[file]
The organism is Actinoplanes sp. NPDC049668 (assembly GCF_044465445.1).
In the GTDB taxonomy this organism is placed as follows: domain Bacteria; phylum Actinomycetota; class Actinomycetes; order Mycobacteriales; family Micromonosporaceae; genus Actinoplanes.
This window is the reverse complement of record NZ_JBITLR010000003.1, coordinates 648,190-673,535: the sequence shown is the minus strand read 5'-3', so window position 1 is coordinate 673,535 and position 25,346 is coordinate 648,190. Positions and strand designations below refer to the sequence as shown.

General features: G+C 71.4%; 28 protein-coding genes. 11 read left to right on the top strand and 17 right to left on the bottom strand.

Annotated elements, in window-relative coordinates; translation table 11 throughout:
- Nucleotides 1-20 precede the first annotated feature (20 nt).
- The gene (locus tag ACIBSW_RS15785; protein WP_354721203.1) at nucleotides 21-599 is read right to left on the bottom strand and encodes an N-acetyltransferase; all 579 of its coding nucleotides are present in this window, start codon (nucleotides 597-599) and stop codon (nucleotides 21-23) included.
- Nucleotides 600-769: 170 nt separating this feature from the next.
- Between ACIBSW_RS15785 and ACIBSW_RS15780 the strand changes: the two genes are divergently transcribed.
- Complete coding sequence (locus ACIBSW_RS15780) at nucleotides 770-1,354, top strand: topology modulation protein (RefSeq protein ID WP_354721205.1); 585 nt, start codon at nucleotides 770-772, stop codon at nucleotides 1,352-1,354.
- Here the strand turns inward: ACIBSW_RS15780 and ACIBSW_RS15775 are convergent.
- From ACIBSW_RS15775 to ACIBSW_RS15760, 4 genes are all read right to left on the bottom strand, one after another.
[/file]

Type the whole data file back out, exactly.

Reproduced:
The organism is Actinoplanes sp. NPDC049668 (assembly GCF_044465445.1).
In the GTDB taxonomy this organism is placed as follows: domain Bacteria; phylum Actinomycetota; class Actinomycetes; order Mycobacteriales; family Micromonosporaceae; genus Actinoplanes.
This window is the reverse complement of record NZ_JBITLR010000003.1, coordinates 648,190-673,535: the sequence shown is the minus strand read 5'-3', so window position 1 is coordinate 673,535 and position 25,346 is coordinate 648,190. Positions and strand designations below refer to the sequence as shown.

General features: G+C 71.4%; 28 protein-coding genes. 11 read left to right on the top strand and 17 right to left on the bottom strand.

Annotated elements, in window-relative coordinates; translation table 11 throughout:
- Nucleotides 1-20 precede the first annotated feature (20 nt).
- The gene (locus tag ACIBSW_RS15785; protein WP_354721203.1) at nucleotides 21-599 is read right to left on the bottom strand and encodes an N-acetyltransferase; all 579 of its coding nucleotides are present in this window, start codon (nucleotides 597-599) and stop codon (nucleotides 21-23) included.
- Nucleotides 600-769: 170 nt separating this feature from the next.
- Between ACIBSW_RS15785 and ACIBSW_RS15780 the strand changes: the two genes are divergently transcribed.
- Complete coding sequence (locus ACIBSW_RS15780) at nucleotides 770-1,354, top strand: topology modulation protein (RefSeq protein ID WP_354721205.1); 585 nt, start codon at nucleotides 770-772, stop codon at nucleotides 1,352-1,354.
- Here the strand turns inward: ACIBSW_RS15780 and ACIBSW_RS15775 are convergent.
- From ACIBSW_RS15775 to ACIBSW_RS15760, 4 genes are all read right to left on the bottom strand, one after another.